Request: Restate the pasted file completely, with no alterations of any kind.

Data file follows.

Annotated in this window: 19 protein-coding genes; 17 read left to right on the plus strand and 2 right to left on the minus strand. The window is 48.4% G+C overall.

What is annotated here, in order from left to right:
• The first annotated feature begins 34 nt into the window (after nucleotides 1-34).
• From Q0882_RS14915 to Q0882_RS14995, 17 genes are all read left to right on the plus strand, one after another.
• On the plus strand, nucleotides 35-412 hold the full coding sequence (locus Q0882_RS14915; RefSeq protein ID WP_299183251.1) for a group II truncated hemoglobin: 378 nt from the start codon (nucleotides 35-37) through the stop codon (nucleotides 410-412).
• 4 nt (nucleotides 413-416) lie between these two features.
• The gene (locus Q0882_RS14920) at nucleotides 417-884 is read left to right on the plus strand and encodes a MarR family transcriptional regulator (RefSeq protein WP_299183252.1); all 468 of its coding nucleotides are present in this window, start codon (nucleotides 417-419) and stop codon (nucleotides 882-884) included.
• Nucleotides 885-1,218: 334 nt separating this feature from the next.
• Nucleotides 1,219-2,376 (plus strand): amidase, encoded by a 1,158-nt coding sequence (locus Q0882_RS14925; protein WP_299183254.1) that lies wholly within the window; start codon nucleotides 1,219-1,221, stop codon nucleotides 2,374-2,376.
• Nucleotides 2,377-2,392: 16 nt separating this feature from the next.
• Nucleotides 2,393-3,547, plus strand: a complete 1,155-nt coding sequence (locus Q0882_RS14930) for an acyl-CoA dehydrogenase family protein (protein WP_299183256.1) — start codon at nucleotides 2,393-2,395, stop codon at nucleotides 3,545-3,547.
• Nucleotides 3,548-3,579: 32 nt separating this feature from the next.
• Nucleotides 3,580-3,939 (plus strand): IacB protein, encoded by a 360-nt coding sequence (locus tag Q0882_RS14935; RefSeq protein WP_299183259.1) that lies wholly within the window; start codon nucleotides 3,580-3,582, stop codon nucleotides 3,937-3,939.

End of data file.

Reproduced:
Annotated in this window: 19 protein-coding genes; 17 read left to right on the plus strand and 2 right to left on the minus strand. The window is 48.4% G+C overall.

What is annotated here, in order from left to right:
• The first annotated feature begins 34 nt into the window (after nucleotides 1-34).
• From Q0882_RS14915 to Q0882_RS14995, 17 genes are all read left to right on the plus strand, one after another.
• On the plus strand, nucleotides 35-412 hold the full coding sequence (locus Q0882_RS14915; RefSeq protein ID WP_299183251.1) for a group II truncated hemoglobin: 378 nt from the start codon (nucleotides 35-37) through the stop codon (nucleotides 410-412).
• 4 nt (nucleotides 413-416) lie between these two features.
• The gene (locus Q0882_RS14920) at nucleotides 417-884 is read left to right on the plus strand and encodes a MarR family transcriptional regulator (RefSeq protein WP_299183252.1); all 468 of its coding nucleotides are present in this window, start codon (nucleotides 417-419) and stop codon (nucleotides 882-884) included.
• Nucleotides 885-1,218: 334 nt separating this feature from the next.
• Nucleotides 1,219-2,376 (plus strand): amidase, encoded by a 1,158-nt coding sequence (locus Q0882_RS14925; protein WP_299183254.1) that lies wholly within the window; start codon nucleotides 1,219-1,221, stop codon nucleotides 2,374-2,376.
• Nucleotides 2,377-2,392: 16 nt separating this feature from the next.
• Nucleotides 2,393-3,547, plus strand: a complete 1,155-nt coding sequence (locus Q0882_RS14930) for an acyl-CoA dehydrogenase family protein (protein WP_299183256.1) — start codon at nucleotides 2,393-2,395, stop codon at nucleotides 3,545-3,547.
• Nucleotides 3,548-3,579: 32 nt separating this feature from the next.
• Nucleotides 3,580-3,939 (plus strand): IacB protein, encoded by a 360-nt coding sequence (locus tag Q0882_RS14935; RefSeq protein WP_299183259.1) that lies wholly within the window; start codon nucleotides 3,580-3,582, stop codon nucleotides 3,937-3,939.